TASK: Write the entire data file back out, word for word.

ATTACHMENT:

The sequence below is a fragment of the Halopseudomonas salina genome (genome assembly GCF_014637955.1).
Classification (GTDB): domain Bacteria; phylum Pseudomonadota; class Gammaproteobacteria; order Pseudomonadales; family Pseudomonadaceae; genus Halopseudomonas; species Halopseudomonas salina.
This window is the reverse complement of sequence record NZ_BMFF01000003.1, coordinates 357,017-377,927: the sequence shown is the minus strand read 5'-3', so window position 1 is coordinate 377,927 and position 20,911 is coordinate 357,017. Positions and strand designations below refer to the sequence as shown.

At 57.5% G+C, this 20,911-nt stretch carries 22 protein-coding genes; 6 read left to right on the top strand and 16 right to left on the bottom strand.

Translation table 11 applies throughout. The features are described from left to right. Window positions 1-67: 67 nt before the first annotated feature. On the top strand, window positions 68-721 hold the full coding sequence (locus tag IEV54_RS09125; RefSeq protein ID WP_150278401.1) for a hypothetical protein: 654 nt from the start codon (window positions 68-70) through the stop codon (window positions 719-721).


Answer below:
The sequence below is a fragment of the Halopseudomonas salina genome (genome assembly GCF_014637955.1).
Classification (GTDB): domain Bacteria; phylum Pseudomonadota; class Gammaproteobacteria; order Pseudomonadales; family Pseudomonadaceae; genus Halopseudomonas; species Halopseudomonas salina.
This window is the reverse complement of sequence record NZ_BMFF01000003.1, coordinates 357,017-377,927: the sequence shown is the minus strand read 5'-3', so window position 1 is coordinate 377,927 and position 20,911 is coordinate 357,017. Positions and strand designations below refer to the sequence as shown.

At 57.5% G+C, this 20,911-nt stretch carries 22 protein-coding genes; 6 read left to right on the top strand and 16 right to left on the bottom strand.

Translation table 11 applies throughout. The features are described from left to right. Window positions 1-67: 67 nt before the first annotated feature. On the top strand, window positions 68-721 hold the full coding sequence (locus tag IEV54_RS09125; RefSeq protein ID WP_150278401.1) for a hypothetical protein: 654 nt from the start codon (window positions 68-70) through the stop codon (window positions 719-721).